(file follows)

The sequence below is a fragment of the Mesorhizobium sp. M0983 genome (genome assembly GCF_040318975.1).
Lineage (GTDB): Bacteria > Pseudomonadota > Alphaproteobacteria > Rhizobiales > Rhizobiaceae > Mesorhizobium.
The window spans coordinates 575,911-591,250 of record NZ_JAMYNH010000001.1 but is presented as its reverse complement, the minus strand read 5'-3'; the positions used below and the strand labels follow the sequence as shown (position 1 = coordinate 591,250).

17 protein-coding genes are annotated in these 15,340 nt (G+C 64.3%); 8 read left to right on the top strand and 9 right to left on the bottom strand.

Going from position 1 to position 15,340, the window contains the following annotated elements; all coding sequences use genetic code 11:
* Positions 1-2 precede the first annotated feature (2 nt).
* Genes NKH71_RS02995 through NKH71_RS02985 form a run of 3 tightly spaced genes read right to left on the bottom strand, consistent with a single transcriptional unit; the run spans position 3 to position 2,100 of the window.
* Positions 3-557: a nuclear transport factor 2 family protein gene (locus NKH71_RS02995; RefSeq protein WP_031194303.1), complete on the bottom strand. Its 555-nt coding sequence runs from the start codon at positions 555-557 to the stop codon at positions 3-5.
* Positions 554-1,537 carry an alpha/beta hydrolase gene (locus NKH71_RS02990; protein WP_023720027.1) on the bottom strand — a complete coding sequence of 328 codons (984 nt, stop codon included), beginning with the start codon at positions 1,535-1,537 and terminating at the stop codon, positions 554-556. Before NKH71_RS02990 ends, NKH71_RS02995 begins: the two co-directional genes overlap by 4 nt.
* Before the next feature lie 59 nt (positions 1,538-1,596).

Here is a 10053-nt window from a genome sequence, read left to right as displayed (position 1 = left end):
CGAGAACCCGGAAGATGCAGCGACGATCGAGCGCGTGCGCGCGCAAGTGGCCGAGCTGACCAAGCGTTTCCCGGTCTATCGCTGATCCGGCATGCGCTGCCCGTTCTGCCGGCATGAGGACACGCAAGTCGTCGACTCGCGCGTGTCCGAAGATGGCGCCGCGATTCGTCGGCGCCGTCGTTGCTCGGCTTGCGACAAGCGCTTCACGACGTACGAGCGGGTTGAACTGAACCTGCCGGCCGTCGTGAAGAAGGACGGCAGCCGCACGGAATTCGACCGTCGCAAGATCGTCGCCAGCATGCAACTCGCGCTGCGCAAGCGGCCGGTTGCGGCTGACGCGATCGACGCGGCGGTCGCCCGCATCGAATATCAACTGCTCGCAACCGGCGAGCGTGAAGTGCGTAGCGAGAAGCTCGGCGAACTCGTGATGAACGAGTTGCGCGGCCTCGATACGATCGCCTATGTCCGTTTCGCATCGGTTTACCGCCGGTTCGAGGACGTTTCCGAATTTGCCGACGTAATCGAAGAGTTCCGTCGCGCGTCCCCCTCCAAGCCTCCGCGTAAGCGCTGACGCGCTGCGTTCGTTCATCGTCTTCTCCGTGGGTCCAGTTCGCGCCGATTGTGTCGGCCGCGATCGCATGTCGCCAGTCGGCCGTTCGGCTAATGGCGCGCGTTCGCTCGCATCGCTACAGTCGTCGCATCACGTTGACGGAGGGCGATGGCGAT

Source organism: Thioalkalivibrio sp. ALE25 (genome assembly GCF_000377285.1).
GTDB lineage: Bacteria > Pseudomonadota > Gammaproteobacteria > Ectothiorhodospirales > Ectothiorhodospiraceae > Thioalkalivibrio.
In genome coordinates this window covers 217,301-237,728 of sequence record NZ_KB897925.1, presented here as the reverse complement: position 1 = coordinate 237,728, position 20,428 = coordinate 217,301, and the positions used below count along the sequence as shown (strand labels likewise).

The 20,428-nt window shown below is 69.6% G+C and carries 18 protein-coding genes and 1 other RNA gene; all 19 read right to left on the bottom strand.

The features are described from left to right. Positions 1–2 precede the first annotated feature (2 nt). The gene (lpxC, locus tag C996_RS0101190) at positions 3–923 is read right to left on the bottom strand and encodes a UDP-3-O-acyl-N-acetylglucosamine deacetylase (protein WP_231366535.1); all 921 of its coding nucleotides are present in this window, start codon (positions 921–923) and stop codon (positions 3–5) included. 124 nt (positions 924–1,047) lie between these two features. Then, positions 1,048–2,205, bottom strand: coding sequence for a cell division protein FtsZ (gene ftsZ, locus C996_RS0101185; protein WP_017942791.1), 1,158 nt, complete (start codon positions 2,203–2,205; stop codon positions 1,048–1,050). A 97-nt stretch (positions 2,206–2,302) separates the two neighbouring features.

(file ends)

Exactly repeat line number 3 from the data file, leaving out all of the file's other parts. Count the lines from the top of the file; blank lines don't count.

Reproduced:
The window spans coordinates 575,911-591,250 of record NZ_JAMYNH010000001.1 but is presented as its reverse complement, the minus strand read 5'-3'; the positions used below and the strand labels follow the sequence as shown (position 1 = coordinate 591,250).